For example, what if llms or other forms of machine learning better capture Hayek’s “tacit knowledge” than market prices can? We could see an economy in which artificial entities compete on the basis of non-price-based representations of complex underlying economic relationships. Half a century ago the economist Martin Weitzman suggested that planned economies might use mathematical objects called “separating hyperplanes” to adapt on the fly. Machine learning can find such hyperplanes, making planning more feasible than before. Alternatively, markets might mutate into a poisonous alien ecology where economic agents fight proxy wars using text-spewing and text-summarising llms, just as they use crude algorithms to manipulate Amazon Marketplace and search results today. Would such markets be fairer or more stable than today’s? It seems unlikely.

llms might give bureaucrats new tools for adjudicating complex situations. Already, algorithms are being used to help decide whether to grant parole or bail to accused criminals. It is not hard to imagine bureaucrats using llms to summarise complex regulations or provide recommendations about how to apply them to novel situations. It could prove impossible to evaluate how well they work, as llms don’t leave paper trails. But that might not stop their deployment.

Democratic politics, too, may be transformed. Already, researchers talk about substituting llms for opinion polls—they may be out of date, or inaccurate, but polls can be inaccurate, too, and you can interrogate llms more dynamically. Perhaps chatbots will help improve democratic debate, helping people clarify what they believe, or turn quarrels into agreement. Or, instead, they might degrade debate with their tendency to spin convincing factoids from thin air, and their capacity to flood online discussion with spurious opinions that purport to come from real people.

Repurposing the shoggoth might help us begin to answer these questions. Rather than speculate about the motives of intelligent ais, we could ask how llms might interact with their older cousins. The modern world has been built by and within monsters, which crush individuals without remorse or hesitation, settling their bulk heavily on some groups, and feather-light on others. We eke out freedom by setting one against another, deploying bureaucracy to limit market excesses, democracy to hold bureaucrats accountable, and markets and bureaucracies to limit democracy’s monstrous tendencies. How will the newest shoggoth change the balance, and which politics might best direct it to the good? We need to start finding out.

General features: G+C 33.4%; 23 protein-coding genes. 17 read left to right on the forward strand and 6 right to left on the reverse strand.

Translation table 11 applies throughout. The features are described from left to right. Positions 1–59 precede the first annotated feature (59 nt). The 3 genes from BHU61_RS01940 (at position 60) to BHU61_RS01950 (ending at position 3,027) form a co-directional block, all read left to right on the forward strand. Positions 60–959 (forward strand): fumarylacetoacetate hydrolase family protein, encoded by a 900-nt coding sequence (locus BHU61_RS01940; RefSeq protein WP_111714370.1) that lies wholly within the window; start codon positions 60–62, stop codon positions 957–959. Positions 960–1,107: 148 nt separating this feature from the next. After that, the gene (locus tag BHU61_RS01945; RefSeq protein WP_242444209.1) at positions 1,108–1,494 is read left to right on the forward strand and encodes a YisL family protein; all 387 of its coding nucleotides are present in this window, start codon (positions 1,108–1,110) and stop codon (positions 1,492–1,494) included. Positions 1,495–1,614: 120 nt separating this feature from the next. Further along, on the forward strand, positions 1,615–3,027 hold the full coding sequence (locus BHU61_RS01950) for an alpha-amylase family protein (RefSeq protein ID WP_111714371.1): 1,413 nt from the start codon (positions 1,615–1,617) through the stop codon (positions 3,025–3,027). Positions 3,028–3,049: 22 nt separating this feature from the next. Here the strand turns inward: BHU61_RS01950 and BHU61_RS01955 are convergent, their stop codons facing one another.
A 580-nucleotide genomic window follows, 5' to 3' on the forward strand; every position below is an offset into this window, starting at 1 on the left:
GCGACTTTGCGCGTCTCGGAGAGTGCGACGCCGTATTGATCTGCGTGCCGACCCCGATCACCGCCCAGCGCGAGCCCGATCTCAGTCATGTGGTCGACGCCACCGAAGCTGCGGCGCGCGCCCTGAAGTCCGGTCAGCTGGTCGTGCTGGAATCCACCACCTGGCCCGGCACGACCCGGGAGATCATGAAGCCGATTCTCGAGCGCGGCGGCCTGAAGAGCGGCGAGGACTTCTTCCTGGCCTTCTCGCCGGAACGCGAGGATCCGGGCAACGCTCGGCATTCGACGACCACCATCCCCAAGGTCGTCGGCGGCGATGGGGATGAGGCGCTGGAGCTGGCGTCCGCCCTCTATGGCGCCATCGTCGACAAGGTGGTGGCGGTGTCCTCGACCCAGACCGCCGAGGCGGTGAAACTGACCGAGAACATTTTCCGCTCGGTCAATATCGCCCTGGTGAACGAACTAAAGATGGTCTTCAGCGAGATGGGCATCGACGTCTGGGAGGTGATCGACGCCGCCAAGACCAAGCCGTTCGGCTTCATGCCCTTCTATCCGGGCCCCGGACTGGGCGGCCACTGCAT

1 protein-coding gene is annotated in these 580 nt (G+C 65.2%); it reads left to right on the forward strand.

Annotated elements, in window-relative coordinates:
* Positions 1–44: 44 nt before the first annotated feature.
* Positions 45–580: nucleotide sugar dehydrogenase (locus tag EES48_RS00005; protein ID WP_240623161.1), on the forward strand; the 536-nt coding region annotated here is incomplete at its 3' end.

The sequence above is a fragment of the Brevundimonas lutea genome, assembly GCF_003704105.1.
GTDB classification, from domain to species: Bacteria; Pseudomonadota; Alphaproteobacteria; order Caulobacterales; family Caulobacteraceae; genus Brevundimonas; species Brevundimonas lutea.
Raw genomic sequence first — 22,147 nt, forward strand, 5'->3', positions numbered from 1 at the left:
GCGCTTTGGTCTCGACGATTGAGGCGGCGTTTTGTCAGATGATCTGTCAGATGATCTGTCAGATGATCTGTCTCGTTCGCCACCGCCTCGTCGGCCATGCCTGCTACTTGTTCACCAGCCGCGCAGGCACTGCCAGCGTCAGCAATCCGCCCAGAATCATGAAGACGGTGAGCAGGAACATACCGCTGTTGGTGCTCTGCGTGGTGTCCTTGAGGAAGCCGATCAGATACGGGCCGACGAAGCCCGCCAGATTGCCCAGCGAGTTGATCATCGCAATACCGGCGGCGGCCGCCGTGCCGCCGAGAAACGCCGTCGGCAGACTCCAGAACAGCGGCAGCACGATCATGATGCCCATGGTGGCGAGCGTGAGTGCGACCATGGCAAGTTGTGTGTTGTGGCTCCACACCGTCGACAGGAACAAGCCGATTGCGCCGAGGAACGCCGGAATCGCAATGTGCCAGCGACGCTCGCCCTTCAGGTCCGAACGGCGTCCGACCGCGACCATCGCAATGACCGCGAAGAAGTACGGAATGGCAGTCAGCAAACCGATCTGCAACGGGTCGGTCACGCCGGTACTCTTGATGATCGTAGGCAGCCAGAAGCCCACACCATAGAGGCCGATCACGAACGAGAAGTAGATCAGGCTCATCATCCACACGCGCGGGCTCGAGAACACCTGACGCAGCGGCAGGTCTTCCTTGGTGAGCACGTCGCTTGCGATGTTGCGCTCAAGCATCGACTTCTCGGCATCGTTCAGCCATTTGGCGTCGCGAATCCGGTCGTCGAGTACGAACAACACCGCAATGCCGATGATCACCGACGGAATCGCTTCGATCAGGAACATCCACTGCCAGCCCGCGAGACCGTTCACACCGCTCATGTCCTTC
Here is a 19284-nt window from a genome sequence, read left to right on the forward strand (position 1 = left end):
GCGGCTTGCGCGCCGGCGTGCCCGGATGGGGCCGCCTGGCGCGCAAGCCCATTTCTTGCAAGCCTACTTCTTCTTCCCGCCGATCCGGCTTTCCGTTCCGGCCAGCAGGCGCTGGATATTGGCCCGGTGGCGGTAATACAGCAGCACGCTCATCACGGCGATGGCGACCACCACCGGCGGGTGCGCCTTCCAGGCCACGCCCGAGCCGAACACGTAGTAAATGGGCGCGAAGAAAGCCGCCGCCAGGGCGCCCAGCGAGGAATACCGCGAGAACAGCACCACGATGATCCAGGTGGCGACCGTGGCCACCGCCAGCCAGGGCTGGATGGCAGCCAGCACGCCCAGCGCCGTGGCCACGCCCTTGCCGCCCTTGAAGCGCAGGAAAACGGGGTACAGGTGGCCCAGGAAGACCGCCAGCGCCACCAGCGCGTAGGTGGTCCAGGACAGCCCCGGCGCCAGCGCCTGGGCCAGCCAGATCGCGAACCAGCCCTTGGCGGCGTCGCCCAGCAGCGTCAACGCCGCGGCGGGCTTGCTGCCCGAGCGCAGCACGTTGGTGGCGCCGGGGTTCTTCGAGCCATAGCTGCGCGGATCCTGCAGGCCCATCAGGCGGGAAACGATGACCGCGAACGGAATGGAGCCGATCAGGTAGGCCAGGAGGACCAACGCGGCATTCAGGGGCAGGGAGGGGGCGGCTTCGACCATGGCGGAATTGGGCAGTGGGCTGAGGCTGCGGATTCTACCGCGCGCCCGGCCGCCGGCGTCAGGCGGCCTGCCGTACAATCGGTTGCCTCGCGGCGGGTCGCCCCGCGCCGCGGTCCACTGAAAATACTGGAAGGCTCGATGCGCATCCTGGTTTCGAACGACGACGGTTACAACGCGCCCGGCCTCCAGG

Henry Farrell is a professor of international affairs and democracy at Johns Hopkins University, and co-author of “Underground Empire: How America Weaponized the World Economy”.

Cosma Shalizi is a professor of statistics and machine learning at Carnegie Mellon University and external faculty member at the Santa Fe Institute.

This article appeared in the By Invitation section of the print edition under the headline “Artificial intelligence is a familiar-looking monster, say Henry Farrell and Cosma Shalizi”

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Technology

CHINESE ROCKET THAT FELL INTO THE MOON CARRYING A ‘SECRET OBJECT’

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A mysterious object crashed into the Moon last year, and scientists think they’ve finally figured out what it was.

On March 4, 2022, a piece of space junk hurtled towards the surface of our celestial companion, leaving behind not one but two craters – prompting speculation as to what exactly the manmade object was.

And now, in a paper published in the Planetary Science Journal, a team of researchers at the University of Arizona (UArizona) have offered “definitive proof” that it was a booster from a Chinese space rocket that had spent several years hurtling through space. Yes. Chines rocket.

But the most interesting part of all this? The defunct piece of spacecraft was apparently carrying a secret cargo.

Initially, based on its path through the sky, the UArizona team thought it was an errant SpaceX Falcon 9 rocket booster from a 2015 launch.

However, after analysing how precise light signals bounced off its surface, they later concluded that it was more likely to be a booster from a Chang’e 5-T1 – a Chinese rocket launched back in 2014 as part of China’s lunar exploration programme.

And yet, the Chinese space agency denied ownership, insisting that their rocket booster burned up in the Earth’s atmosphere upon re-entry.

But the US Space Command refuted this claim by revealing that the rocket’s third stage never re-entered the planet’s atmosphere.

From left: Chang’e 5-T1 on the launch pad at Xichang; its reentry capsule before the mission